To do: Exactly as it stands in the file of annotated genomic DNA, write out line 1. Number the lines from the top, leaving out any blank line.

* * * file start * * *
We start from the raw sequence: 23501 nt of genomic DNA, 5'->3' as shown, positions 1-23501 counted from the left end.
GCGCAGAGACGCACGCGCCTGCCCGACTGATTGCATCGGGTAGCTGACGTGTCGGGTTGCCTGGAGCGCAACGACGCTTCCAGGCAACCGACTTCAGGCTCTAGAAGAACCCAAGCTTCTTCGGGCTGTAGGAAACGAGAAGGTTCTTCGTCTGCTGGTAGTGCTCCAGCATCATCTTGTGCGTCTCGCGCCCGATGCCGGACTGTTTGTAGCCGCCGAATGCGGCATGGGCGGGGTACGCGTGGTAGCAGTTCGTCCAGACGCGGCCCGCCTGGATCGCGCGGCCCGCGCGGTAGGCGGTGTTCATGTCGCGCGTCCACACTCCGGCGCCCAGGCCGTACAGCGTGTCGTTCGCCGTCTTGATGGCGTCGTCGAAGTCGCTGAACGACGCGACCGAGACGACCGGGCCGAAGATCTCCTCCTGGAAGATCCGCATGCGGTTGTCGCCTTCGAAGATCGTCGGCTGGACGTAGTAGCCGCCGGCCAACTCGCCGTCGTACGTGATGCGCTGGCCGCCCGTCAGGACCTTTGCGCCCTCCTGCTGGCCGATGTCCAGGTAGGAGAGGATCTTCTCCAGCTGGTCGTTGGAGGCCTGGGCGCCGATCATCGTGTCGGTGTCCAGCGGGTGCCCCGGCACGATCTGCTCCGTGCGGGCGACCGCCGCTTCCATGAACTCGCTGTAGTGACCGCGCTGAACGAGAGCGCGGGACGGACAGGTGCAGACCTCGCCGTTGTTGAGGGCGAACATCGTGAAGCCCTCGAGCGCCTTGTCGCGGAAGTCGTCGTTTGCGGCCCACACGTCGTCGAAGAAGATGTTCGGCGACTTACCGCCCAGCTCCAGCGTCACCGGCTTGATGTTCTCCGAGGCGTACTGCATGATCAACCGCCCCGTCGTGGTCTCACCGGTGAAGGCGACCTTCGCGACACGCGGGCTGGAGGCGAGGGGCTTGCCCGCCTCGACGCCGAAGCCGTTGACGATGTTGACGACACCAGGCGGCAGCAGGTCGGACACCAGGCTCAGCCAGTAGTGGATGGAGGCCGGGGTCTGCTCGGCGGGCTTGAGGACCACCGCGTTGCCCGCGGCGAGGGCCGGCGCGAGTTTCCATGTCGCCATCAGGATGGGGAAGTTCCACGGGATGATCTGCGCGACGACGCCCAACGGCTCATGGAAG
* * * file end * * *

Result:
We start from the raw sequence: 23501 nt of genomic DNA, 5'->3' as shown, positions 1-23501 counted from the left end.